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The art work is decent, in a 1980s, Command and Conquer sort of way, which is to say not very impressive in the 21st century. Regardless, there are some good animations and interesting designs, but overall, the artistic direction is minimalist at best and cheap at worst. You will be spending too much time in familiar looking levels with repeated textures and level designs, the same trees, the same grass, and the same water until you progress to the next chapter and get a look at a different environment that will soon become repetitive and dull.

Immortal Empire also offers a social aspect in the form of co-op and PvP gameplay. On the map screen, you can select lobbies and games that other players have made public, giving you a chance to play along with friends or strangers in a Diablo-esque multiplayer system where you can drop in and help each other progress through the game.

Like any RPG, combat is deeply entrenched in character development and itemization, which is where Immortal Empire’s biggest flaw lays: the cash shop. Coincidentally, this is one of the many reasons this title feels like it belongs on Facebook rather than its own website, because at least if it was a Facebook game, you would have the convenience of not having to create a separate account across multiple websites. Like a Facebook game, you can use real money to purchase in-game items. The cash shop in Immortal Empire allows the purchase of ‘radiance’, one of the in-game currencies. With radiance, you can purchase weapons, armor, or even more characters; but this cash shop is not cheap. Additional characters alone are worth $5 in radiance, +10 to hit points is also $5, +30 to all stats is over $25, which brings up the biggest concern for the multiplayer of this title. Immortal Empire  is absolutely pay-to-win; the cash shop literally sells power in the form of permanent stat improvements. Even though radiance can be earned in-game at no expense, the fact of the matter is that anyone with enough money to burn is going to be better, and considering there is a PvP aspect after level 20, this should raise huge concerns for the overall balance of the game.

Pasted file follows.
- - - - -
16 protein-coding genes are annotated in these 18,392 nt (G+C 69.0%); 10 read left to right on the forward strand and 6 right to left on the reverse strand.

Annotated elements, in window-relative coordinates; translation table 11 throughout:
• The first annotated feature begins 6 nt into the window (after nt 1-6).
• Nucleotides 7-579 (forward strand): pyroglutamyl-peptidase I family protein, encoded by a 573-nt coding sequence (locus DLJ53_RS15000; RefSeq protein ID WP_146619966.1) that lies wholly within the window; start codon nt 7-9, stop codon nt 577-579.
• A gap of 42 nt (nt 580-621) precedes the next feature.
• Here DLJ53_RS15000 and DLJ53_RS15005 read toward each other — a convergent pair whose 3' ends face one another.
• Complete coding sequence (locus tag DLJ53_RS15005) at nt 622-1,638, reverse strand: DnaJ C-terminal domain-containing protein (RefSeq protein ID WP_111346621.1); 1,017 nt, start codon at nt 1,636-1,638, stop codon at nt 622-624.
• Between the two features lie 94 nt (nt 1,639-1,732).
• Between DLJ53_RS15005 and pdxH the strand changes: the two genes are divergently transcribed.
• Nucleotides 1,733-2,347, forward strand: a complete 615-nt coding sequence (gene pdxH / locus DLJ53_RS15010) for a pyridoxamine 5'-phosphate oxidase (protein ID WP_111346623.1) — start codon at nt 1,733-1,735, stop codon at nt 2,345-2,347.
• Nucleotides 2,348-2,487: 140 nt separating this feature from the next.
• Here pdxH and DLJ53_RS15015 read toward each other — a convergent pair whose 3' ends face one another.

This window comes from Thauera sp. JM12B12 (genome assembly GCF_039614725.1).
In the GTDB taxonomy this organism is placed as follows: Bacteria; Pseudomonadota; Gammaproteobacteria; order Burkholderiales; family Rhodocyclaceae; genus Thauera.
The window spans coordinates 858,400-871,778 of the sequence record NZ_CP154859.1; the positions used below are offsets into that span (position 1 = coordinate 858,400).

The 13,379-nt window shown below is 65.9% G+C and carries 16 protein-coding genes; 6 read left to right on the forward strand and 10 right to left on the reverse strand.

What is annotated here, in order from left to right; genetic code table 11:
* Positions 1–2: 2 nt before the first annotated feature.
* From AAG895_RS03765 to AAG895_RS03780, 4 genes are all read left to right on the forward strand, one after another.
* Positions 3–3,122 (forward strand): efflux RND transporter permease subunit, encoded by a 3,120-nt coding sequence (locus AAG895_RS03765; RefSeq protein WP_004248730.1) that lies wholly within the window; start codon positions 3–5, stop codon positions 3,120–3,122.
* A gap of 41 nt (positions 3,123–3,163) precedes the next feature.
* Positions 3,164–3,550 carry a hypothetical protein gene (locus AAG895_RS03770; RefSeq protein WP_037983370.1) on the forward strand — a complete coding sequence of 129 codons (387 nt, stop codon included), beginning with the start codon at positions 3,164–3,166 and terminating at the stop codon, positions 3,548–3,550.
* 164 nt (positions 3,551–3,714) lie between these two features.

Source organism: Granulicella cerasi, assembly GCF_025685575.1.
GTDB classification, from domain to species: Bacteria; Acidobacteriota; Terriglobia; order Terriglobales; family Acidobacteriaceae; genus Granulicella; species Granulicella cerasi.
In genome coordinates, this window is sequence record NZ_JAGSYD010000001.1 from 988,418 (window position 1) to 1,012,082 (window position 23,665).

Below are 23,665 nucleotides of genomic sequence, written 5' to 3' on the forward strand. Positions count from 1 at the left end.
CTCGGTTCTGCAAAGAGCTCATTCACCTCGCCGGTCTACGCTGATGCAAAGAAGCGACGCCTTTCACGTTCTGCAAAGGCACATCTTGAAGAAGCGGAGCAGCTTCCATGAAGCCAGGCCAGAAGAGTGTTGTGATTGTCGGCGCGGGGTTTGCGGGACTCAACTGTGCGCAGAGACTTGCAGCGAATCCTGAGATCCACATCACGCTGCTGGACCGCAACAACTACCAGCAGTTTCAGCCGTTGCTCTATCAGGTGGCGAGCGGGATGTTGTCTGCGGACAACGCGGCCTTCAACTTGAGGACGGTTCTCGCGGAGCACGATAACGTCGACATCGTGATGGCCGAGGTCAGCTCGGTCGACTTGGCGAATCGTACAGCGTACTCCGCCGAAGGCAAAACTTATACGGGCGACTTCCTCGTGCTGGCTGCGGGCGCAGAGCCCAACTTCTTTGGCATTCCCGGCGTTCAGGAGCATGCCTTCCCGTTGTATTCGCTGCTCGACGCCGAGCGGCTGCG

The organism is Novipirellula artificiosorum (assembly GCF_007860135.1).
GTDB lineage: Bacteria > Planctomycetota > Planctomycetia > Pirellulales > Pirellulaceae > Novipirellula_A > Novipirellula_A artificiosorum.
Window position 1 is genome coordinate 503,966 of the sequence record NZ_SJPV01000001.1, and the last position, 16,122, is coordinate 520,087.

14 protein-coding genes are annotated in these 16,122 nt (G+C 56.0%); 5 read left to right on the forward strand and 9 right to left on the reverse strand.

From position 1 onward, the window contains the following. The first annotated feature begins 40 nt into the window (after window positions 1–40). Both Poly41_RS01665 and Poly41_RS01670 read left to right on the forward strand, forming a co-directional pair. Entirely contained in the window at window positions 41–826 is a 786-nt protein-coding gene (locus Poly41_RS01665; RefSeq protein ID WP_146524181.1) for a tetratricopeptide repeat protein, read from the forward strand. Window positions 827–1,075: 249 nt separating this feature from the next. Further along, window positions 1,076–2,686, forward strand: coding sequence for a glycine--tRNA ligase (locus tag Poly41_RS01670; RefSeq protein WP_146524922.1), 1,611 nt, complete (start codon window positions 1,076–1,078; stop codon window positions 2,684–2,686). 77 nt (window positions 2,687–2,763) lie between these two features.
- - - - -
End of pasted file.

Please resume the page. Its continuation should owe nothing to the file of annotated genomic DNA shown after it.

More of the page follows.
Immortal Empire

To summarize, Immortal Empire feels like a Facebook game, it doesn’t merit its own launcher and website, and the fact that it has the audacity to charge exorbitant amounts for stat boosts alone should raise a red flag. It seems that this pricing scheme highlights where the developer’s priorities lay. The combat is average, and the fact that characters can’t die and are instead sent to the beginning of the level makes this game unnecessarily easy as well. The art work is boring and the cash shop feels like a low blow and truly defines the difference between Free-to-Play and “Free”-to-Play, an issue that has permeated the gaming industry and MMORPG genre for the past few years.

This review is based on a review copy of the PC version of Immortal Empire developed by Tactic Studios

Never Say Die | Immortal Empire Review
Overall Score5
Positives
  • Interesting Features Like Co-op
  • Tactile Combat
Negatives
  • Feels Like a Facebook Game
  • Pay to Win Cash Shop
5Overall Score
Reader Rating: (3 Votes)
7.2

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GuestPost represents the work of past New Gamer Nation writers. Though they may not be with us anymore physically, we know they are with us in spirit.